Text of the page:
8 arrested in investigation of alleged prostitution ring

Federal agents and police in Seattle, Portland and Los Angeles have arrested eight people after a two-year investigation into an alleged international prostitution ring that prosecutors say was used to enslave dozens of young Asian women who were brought into the country illegally.

According to a voluminous complaint unsealed yesterday in U.S. District Court in Seattle, the women were moved from brothel to brothel, from Los Angeles to New York, where they were forced to service as many as 20 men a day to pay off huge debts owed to the brokers who had arranged their transportation to the U.S.

Five Seattle men were arrested late Tuesday in concerted raids that also picked up a man and woman in Los Angeles and a man in Portland. U.S. Attorney John McKay said at a news conference yesterday that the investigation continues and more arrests are expected.

Those arrested in Seattle are charged with conspiracy and multiple counts of interstate transportation in furtherance of prostitution. They include:

• Johnny Cong Wu, charged in four counts and facing a maximum of 45 years in prison as the alleged operator of a Seattle brothel;

• Phui Dang, who is charged with two counts and faces up to 15 years for allegedly helping Wu operate the brothel, which moved every few months;

• Shek Yu Ng, who operated another brothel in Seattle and allegedly traded prostitutes with Wu, Dang and others. He is charged in two counts and faces up to 15 years in prison;• De Qin Zhang and He Qingping, both facing up to 15 years each for allegedly operating yet another Seattle brothel.

Agents in Portland arrested Kwan Tu and in Los Angeles, agents arrested Yuen Lam and Boon Cheun Lim, all named in two counts of the Seattle complaint.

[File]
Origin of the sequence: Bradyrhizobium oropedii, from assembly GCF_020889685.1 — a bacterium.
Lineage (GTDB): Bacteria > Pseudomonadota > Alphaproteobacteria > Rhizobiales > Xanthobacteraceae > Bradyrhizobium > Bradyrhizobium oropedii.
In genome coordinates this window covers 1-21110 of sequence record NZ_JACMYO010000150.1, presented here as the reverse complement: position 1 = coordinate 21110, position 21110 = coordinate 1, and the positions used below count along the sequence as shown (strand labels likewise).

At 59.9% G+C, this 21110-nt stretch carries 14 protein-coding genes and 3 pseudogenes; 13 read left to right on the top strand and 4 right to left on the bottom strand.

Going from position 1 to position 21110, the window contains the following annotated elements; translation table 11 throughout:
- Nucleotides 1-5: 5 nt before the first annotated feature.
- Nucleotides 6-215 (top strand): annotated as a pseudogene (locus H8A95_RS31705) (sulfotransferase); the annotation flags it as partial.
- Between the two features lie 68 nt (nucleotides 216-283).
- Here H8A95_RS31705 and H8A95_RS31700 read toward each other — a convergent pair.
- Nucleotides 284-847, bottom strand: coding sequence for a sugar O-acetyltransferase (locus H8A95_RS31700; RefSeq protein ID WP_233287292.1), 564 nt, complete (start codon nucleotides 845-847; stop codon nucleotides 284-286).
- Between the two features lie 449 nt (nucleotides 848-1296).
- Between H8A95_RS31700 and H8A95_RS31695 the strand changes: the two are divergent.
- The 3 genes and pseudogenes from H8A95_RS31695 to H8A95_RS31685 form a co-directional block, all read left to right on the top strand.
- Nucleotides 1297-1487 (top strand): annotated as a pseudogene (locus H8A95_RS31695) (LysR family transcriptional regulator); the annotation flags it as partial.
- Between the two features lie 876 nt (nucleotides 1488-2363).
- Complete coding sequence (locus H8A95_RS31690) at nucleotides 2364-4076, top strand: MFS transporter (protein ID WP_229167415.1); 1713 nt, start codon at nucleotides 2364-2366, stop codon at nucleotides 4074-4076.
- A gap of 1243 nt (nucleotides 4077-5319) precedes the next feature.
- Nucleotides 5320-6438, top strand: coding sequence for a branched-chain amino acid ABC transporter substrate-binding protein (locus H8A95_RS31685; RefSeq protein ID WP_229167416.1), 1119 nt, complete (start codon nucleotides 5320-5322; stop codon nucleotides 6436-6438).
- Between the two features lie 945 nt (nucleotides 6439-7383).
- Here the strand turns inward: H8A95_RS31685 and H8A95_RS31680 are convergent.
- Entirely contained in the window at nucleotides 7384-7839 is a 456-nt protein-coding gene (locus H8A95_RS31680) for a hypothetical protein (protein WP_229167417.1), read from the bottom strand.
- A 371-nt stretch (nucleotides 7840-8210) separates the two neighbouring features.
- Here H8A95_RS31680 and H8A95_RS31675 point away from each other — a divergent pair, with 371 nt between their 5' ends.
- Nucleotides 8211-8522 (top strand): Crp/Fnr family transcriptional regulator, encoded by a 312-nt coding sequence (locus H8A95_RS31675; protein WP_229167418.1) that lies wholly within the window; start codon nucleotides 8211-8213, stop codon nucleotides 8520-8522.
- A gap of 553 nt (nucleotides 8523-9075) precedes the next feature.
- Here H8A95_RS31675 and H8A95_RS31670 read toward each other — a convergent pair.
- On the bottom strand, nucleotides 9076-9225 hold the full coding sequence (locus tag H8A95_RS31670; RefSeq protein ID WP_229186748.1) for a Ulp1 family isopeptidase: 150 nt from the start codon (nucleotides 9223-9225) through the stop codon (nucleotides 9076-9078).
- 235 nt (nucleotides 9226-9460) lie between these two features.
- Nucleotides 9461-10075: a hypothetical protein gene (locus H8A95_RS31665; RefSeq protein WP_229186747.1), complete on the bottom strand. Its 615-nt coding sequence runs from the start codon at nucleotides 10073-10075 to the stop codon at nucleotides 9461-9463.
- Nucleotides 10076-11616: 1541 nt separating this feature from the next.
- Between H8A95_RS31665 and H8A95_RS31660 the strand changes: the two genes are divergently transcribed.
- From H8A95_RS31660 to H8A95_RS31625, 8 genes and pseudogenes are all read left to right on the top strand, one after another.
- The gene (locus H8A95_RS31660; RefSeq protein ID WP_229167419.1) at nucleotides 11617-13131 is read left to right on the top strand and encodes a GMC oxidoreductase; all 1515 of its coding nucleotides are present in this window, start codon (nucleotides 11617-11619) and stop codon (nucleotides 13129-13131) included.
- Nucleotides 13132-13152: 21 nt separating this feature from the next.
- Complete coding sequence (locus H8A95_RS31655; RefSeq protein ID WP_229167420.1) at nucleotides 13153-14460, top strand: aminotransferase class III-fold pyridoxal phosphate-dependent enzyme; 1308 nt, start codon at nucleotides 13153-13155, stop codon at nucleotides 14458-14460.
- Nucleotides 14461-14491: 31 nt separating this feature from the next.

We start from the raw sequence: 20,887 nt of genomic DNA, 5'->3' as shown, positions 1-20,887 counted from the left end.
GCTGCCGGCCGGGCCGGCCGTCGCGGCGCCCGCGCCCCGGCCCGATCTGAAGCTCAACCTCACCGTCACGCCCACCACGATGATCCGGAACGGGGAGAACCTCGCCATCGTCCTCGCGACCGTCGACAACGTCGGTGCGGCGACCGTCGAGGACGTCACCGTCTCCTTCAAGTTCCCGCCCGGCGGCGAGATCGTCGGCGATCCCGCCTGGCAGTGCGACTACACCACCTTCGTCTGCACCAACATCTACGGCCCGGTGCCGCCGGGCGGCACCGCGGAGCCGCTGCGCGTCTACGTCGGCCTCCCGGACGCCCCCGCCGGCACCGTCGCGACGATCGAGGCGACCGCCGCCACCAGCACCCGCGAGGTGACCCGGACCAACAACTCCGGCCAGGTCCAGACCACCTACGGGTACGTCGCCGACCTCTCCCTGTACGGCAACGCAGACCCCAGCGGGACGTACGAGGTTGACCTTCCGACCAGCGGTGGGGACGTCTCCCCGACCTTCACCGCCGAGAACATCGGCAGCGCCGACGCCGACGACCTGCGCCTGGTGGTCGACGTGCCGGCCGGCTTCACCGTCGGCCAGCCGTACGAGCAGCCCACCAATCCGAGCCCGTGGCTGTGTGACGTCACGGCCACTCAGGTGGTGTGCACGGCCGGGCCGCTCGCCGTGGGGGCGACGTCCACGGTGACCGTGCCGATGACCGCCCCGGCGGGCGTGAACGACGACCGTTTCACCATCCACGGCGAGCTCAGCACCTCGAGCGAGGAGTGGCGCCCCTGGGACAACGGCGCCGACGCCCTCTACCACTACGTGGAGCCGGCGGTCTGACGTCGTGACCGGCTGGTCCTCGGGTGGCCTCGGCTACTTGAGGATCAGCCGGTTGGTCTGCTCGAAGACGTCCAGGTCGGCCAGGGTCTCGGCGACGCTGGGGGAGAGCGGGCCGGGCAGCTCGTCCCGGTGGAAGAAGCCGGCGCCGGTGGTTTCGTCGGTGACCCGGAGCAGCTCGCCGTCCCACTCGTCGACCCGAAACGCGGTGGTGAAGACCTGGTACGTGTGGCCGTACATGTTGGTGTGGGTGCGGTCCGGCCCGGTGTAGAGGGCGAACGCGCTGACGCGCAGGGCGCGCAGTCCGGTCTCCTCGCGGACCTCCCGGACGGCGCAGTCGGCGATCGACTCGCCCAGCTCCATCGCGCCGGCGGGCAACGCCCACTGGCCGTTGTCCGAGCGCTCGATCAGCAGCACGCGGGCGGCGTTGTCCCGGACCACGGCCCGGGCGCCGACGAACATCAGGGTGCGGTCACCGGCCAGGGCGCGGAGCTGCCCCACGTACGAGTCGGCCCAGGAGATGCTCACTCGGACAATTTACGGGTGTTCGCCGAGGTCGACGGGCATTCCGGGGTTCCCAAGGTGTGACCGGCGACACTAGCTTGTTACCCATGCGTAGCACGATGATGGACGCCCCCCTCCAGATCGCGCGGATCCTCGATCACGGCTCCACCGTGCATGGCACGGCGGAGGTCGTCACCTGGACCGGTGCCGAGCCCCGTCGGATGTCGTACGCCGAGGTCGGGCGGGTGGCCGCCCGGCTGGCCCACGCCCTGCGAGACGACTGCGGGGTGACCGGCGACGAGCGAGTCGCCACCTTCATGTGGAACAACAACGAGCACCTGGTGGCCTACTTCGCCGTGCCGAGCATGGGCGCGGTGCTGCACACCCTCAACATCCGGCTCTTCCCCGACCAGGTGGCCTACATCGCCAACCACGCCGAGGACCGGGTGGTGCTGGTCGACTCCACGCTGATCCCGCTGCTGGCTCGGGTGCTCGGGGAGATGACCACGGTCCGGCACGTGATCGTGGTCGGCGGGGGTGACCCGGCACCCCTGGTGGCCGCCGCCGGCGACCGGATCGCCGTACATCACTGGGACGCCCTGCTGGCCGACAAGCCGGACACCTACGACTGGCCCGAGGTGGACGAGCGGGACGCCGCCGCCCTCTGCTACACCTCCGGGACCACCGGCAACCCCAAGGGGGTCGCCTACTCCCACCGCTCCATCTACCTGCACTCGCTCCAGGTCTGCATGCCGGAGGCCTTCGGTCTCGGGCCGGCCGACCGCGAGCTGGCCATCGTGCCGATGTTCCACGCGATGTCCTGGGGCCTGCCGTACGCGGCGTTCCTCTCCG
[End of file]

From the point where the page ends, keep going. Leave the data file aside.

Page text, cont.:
Prosecutors said all of the prostitutes were young women, most from Southeast Asia, and their clientele was exclusively Asian. The operators of the brothels insisted on knowing the clients personally, and new visitors had to be accompanied by someone familiar to the operators. The intent, said prosecutors, was to thwart any investigation.

"It was a very closed circle," said McKay.

According to charging documents, the brothels were set up in apartments around Seattle, and the prostitutes were not allowed to leave. They worked up to 12 hours a day, splitting their proceeds between the brothel operator and the broker who brought them to America, according to prosecutors. A client would pay $120 per visit, and the prostitute would receive as little as $40, and rarely more than $80, of that amount.

The women were rotated from brothel to brothel every week or 10 days. They were driven to the airport by one brothel operator and picked up at their destination by another.

According to the charges, police used confidential informants, sophisticated electronic monitoring devices and extensive telephone taps in their investigation. They monitored cellphone calls and mounted tiny surveillance cameras on poles outside the apartments that housed the brothels.

Prosecutors said taped telephone conversations between the brothel owners and brokers demonstrated that the women were seen only as commodities. They were repeatedly referred to using such terms as "Malaysian meal," and their looks and abilities to please customers were common topics.

"These women are victims," said McKay, adding that several now are in the custody of immigration officials, and others are being held as material witnesses. "Many were poor and believed they were coming to America to find jobs."

Mike Carter: 206-464-3706 or mcarter@seattletimes.com.